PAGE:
A successful arrival to Haiti. We all made it. Well, except my water bottle. I am banging my head on the wall about leaving my Hydroflask in the airport. Keep your snickers and “surprise” face to yourself, Jeff. At least my phone made it!

It doesn’t matter what Haiti was in my memories. This place is still stunning in so many ways. I feel gross sitting here in this bed for so many reasons. I will admit that most of this grossness is that I haven’t showered yet. But, I have managed to track down a PRESIDENTE! At this hotel bar. #trueDominican

Okay, I was really excited for that beer and excited to share that little tidbit. Before I was able to settle into a beer, we had the opportunity to see a snippet of Port au Prince as we drove to the grocery store about 10 minutes from the hotel.

We bought food to make lunches for the week. I have pen karnya (bread), prosciutto, Gouda, and la yogurt (my fave yogurt). I also brought along some Rx bars for snacks if I need it. I enjoyed roaming through the store but was disappointed that I was not able to buy all local items. It’s so westernized here and I wanted some Haitian food, not Doritos and Gatorade! All the same, I am happy with my lunches for the week.

I was also very happy with my shrimp creole dinner (pictured below) prepared at the Palm Inn Hotel. I was also ravenous by dinner time and extremely grateful for the nourishment.

A snippet of Port au Prince: in drive-through mode

The drive through Port au Prince is how I expect it to be. The tap tap barrels through mangled streets, or what may have once been a paved street. Up and down these curves and hills lined with black men and women. Not a single white face, or yellow, or any other shade that is not black.

Some of the men and women are working their tables filled with yellow bruised mangos. Colorful 2nd hand clothing hangs from crumbling brick and mud fences. I see a couple and their child tending to their slightly larger table with pots and pans steaming a fresh meal into the air.

They don’t look happy and they do not look sad. Their expressions reminiscent of my own or Jon’s after a long day’s work. Beaten and knowing the work isn’t done, their is a mouth to feed and love to share with the zapped energy source that is apparently not limitless.

I steal a glimpse of their little boy piddling at his mother’s side quietly. I feel a twinge if longing and hope for them, and I send a wish into the world that they had a good enough day to sit down and fill their bellies tonight. I feel gross in all of my entitled gluttony. I know my next meal is coming maybe my sense of starving is nothing compared to some of my brethren lining these streets.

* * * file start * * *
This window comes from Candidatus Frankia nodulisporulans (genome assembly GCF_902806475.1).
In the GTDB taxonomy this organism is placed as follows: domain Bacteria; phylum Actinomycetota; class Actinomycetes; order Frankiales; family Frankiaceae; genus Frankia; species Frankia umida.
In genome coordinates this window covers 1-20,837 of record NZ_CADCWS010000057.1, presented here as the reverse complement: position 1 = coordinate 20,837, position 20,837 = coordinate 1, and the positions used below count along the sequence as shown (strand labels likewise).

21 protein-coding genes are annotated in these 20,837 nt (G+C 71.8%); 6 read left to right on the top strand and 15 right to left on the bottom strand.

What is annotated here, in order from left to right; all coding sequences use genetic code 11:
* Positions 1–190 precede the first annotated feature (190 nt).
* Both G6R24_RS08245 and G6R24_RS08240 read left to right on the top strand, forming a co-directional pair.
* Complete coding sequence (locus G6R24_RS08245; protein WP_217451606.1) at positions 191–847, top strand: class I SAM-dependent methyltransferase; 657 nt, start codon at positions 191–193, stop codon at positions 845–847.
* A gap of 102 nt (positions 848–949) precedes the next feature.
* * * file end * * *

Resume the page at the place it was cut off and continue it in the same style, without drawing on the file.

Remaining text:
They’re standing, they’re sitting, working, and talking. My spirit lifts a little when we fly by a group of teenagers walking in a group, laughing together in their stylish and beautiful outfits. They’re going out and their vivacious laughter can be heard over the roaring and clinking of the taptap. I kinda want to follow them and see what fun they’re up to. We keep pressing our own way back to the hotel.

We keep whizzing past streets, homes, and more people. I know we will not stop, but I want to explore this place. It’s familiar to me but a different world I’ve grown up far away from.

A brief chat with my family makes me start missing home. I almost made the call at 11:30 last night to cancel this trip. Then again at 12:00, 1:00, 2:00, 3:00… all the way up to 4:45 when it was too late and I was heading to the airport. I wish they were here because I feel alone most of the time with all of these women. I’m grateful that I have one good friend here. We are comfortable together in total quiet or chatting it up.

The devotion thingy

After dinner we transition into a devotion. Not so religious on this side of the fence, so, I have no idea what to expect. I decide to roll with it because I don’t have the energy to offend anyone but I also don’t have the room key. It’s awkward. Not just for me, for all of us as we are asked by the devotion thingy leader one question: “what is your hope this week?”

Crickets.

The conversation starts slow, and stays at a snails pace as the women are just nodding to what others are saying. Valid points are brought up. But idea one holds weight. “Keep your feet present and your mind on the moment.”

I decide this is a great takeaway. It did take me 15 minutes and my roommate to help me remember what she said to write this blog, but, I am going to try it on tomorrow.

Be present.

Be in the moment.

This is a good way to end my day. This phrase is a nice mantra to kick off a good week!

Anyways, it’s time for bed now… Dammit. I forgot my pajamas!